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IoT security standards and frameworks: A comparative review

Global IoT security spending will reach $1.5 billion this year, per Gartner, and will more than double that by 2021. That’s a lot of salad to safeguard thermostats, remote control apps, wearables and devices in the six categories of IoT. But will it be enough?

IoT vendors continue to go to market fast to be first with new products while sacrificing security measures that can elongate time to market. Vendor security failings such as weak passwords, plaintext password storage, sending firmware updates in the clear, and publishing default passwords are the by-products of these practices.

Vulnerable devices and communications lead to root-level access and control, man-in-the-middle attacks, and eavesdropping with crackers stealing private data and adding compromised connected gadgets to botnets for DDoS attacks. Lawsuits that targets of DDoS attacks file can cost companies millions. Don’t count on privacy suits being far behind.

Yes, manufacturers can consider voluntary security standards and frameworks, and the government may someday intervene with regulatory restrictions and fines. But if your enterprise needs help now, network-level security is for you.

IoT security standards, frameworks

The Industrial Internet of Things Volume G4: Security Framework is a broad yet thorough, meaty document that draws from many recognized sources such as the IEEE, the IETF, MITRE, the OWASP, and dozens more.

The guidance from the Industrial Internet Consortium details how to protect IoT devices against threats and vulnerabilities using physical security, secure architectures, and identity and access controls (and many other methods). Though the framework targets Industrial IoT, stakeholders should find it useful for securing other connected hardware.

The NIST Framework for Improving Critical Infrastructure, Cybersecurity offers higher-level guidance to “help an organization align and prioritize its cybersecurity activities with its business/mission requirements, risk tolerances, and resources.” The document introduces safeguards for IoT together with cyber-physical and critical infrastructure security.

NIST has more in the works for IoT, having asked the industry for input into specific security practices. NIST has also published Considerations for Managing IoT Cybersecurity & Privacy Risk and is working on a “NIST Cybersecurity Framework application to IoT” publication.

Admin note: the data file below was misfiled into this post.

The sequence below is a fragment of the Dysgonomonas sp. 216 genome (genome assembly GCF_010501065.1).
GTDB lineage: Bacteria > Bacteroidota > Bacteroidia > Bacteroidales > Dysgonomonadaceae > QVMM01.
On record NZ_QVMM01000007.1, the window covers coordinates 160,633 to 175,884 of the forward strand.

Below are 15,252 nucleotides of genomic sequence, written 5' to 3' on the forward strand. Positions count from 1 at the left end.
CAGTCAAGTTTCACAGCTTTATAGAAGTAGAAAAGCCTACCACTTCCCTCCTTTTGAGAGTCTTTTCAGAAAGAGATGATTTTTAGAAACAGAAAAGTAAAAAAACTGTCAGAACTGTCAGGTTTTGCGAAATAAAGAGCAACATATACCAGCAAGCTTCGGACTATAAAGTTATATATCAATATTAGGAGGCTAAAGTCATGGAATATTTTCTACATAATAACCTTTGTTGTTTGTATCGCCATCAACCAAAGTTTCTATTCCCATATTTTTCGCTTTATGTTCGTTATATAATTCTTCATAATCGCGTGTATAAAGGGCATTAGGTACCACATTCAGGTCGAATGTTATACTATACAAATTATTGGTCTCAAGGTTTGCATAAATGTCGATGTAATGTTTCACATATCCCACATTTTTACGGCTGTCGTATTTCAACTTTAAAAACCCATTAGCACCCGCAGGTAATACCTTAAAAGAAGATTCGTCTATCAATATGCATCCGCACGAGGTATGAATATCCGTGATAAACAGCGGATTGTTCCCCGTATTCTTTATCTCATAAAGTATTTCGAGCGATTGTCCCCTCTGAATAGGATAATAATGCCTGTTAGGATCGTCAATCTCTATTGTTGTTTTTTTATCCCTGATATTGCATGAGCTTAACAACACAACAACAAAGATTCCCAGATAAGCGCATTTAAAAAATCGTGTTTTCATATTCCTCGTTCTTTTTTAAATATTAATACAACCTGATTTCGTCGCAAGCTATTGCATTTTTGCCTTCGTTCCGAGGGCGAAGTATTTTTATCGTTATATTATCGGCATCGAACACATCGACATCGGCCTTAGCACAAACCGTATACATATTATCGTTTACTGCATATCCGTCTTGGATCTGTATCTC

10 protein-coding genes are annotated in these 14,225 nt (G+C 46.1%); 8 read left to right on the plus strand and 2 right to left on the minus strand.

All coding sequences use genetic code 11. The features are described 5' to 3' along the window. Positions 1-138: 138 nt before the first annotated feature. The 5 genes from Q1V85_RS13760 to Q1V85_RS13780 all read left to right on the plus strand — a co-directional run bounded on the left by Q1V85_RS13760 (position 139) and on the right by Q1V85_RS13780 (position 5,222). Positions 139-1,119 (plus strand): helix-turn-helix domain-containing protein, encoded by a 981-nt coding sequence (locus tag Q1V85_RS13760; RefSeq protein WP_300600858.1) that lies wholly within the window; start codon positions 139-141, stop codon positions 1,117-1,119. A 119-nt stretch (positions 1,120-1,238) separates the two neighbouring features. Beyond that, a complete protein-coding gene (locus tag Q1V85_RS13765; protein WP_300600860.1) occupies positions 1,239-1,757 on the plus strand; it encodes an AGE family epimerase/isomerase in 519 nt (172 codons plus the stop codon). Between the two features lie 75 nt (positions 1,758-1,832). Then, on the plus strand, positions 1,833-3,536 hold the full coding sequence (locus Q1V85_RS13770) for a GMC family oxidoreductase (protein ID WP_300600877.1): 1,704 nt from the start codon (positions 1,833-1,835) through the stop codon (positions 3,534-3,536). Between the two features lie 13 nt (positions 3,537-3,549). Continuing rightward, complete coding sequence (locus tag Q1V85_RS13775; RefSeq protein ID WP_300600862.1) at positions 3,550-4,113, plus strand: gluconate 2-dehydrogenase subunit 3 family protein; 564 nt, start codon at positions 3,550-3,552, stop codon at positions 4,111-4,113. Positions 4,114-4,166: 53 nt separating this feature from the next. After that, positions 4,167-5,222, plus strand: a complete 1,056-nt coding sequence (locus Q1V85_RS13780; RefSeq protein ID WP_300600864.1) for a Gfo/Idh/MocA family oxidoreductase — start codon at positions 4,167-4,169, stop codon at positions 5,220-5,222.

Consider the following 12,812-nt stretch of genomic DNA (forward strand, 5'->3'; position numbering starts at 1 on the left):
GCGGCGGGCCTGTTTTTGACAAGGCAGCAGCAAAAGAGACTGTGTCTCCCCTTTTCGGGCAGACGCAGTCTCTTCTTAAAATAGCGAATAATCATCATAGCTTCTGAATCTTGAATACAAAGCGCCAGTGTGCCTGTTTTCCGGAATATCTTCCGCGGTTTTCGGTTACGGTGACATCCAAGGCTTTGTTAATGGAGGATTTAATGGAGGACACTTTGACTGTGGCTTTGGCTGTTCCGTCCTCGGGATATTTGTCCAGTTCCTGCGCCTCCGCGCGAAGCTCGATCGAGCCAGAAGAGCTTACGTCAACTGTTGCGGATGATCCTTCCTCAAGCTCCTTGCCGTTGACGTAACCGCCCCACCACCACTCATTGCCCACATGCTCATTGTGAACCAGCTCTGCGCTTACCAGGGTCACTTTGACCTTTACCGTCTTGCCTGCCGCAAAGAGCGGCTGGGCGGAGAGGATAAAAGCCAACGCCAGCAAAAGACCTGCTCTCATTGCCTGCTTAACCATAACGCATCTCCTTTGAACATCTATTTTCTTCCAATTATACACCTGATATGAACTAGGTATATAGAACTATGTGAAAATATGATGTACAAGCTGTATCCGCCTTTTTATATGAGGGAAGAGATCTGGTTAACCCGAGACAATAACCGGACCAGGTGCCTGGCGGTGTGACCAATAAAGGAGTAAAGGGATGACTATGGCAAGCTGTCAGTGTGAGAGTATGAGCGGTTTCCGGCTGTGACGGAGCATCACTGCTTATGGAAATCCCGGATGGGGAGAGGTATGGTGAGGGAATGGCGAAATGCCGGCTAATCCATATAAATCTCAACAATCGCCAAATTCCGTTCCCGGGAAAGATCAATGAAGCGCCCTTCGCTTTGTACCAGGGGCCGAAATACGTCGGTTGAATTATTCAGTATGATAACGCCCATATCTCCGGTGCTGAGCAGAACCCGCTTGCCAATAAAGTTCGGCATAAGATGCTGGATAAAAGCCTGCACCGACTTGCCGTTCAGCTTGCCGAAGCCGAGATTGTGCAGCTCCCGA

The OWASP’s IoT Security Guidance conveniently lists specific steps in securing IoT environments. Tips cover authentication, passwords, encryption, and secure interfaces (and much more). The document is concise yet thorough, an excellent place to start for quick access to the data you need.

Using network-level security

Until vendors adopt security standards and frameworks voluntarily, or the political winds change, and the government enforces security requirements, you can take a stand against IoT threats using network-level security approaches like these:

  • Continually update your network configurations, capabilities, and rules to listen and detect new devices on the network.
  • Discover all connected devices on the network including IoT, Shadow IoT, Rogue IoT, and BYO-IoT.
  • Use network security that understands and addresses the broad array of IoT device abilities and protocols.
  • Segregate your IoT devices on a separate network.
  • Develop a knack for using NAC that defends IoT without frustrating users.


To learn more about how to install a layered defense approach, read "Defense-in-depth and the Distributed Gateway Platform"

David D. Geer ( writes about cybersecurity and technology for national and international publication. David’s work appears in various trade magazines from IDG in the U.S. and around the world in several languages. ScientificAmerican, The Economist Technology Quarterly, and many magazines and companies have used David’s content. David’s Google Scholar Page is at